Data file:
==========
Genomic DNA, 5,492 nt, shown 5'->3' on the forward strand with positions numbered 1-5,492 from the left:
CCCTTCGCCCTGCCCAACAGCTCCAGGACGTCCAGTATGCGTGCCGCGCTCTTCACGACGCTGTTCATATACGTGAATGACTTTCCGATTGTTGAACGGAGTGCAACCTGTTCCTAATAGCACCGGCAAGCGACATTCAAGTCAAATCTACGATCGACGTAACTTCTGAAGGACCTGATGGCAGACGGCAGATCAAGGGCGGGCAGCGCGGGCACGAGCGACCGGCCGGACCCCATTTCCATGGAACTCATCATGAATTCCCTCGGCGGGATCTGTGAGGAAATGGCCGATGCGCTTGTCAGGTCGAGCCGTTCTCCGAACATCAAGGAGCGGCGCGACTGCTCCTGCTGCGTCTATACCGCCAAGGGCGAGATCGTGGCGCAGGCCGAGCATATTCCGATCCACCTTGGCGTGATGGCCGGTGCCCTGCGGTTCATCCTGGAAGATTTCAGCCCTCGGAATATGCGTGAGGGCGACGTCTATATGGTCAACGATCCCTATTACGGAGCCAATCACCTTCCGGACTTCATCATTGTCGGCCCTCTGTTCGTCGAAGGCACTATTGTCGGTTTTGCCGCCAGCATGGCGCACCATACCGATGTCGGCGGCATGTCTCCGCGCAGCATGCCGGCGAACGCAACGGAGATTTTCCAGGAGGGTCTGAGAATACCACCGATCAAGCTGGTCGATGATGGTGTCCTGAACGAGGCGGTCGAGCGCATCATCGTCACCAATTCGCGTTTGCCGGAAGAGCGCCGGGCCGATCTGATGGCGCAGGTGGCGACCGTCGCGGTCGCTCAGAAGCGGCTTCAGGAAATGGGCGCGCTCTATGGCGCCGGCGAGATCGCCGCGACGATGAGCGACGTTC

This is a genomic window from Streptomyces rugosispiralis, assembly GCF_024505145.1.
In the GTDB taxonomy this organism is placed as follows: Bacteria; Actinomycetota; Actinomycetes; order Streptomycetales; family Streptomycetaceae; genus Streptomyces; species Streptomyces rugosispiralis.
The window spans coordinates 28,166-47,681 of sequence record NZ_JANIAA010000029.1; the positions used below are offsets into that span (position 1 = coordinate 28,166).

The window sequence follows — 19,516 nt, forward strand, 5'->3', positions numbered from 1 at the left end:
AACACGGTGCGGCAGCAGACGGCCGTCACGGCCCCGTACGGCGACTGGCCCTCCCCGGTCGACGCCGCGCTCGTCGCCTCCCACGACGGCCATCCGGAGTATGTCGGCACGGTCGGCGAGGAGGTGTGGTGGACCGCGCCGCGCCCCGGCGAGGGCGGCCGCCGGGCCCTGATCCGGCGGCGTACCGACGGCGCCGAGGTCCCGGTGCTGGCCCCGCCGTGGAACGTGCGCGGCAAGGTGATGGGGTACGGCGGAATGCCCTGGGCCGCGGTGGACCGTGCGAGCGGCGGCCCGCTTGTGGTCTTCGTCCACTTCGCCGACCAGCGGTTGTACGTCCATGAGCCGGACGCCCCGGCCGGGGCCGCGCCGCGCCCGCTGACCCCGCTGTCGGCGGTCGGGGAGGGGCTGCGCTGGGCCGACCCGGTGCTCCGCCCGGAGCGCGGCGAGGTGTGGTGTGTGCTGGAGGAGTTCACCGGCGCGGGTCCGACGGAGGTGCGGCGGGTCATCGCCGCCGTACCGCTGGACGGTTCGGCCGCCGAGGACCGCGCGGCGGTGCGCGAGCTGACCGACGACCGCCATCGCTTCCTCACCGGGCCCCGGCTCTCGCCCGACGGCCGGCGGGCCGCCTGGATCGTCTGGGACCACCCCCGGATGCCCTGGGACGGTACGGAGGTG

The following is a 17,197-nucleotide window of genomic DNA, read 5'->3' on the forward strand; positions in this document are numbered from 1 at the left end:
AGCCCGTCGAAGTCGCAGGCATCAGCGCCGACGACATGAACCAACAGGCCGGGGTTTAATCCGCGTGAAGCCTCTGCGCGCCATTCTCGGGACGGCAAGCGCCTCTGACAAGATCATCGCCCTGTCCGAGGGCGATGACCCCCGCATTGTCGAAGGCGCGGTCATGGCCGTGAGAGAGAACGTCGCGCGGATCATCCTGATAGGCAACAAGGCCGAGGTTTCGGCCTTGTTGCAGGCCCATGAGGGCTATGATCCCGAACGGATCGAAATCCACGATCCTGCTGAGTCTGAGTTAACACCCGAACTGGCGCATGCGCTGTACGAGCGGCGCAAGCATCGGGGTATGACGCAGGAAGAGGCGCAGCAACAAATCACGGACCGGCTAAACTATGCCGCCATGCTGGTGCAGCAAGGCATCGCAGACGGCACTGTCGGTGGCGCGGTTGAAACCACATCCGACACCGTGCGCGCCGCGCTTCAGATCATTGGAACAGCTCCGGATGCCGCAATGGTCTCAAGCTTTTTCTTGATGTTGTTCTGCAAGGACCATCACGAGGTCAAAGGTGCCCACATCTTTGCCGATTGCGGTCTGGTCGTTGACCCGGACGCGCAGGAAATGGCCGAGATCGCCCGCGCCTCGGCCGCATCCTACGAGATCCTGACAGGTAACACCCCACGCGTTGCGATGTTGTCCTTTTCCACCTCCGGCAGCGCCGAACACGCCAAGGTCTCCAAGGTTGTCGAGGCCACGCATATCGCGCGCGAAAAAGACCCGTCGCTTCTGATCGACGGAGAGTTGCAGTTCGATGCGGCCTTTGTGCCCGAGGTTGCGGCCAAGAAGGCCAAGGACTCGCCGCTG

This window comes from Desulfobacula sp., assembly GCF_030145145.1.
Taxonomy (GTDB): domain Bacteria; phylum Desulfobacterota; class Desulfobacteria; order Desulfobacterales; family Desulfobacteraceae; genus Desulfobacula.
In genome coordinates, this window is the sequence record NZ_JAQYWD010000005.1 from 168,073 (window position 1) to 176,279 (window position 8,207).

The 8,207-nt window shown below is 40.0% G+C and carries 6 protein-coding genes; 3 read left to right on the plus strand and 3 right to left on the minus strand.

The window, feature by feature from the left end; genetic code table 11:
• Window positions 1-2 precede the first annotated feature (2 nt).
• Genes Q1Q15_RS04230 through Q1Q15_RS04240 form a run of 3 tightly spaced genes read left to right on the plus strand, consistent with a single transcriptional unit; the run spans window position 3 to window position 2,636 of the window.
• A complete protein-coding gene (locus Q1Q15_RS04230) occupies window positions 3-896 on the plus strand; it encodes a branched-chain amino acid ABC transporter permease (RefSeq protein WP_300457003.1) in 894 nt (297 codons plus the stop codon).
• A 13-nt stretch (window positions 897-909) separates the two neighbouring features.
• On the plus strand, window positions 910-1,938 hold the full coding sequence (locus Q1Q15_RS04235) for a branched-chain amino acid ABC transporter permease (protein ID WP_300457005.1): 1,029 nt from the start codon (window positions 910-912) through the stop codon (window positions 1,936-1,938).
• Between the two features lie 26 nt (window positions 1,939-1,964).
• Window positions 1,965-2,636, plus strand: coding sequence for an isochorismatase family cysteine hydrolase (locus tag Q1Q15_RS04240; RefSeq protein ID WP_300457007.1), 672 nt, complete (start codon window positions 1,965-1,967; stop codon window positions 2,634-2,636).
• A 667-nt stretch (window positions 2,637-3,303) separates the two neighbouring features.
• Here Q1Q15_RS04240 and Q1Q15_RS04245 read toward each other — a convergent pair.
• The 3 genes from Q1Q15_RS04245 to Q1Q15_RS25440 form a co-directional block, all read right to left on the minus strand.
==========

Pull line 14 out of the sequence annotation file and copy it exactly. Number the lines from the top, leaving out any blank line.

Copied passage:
The window, feature by feature from the left end; genetic code table 11: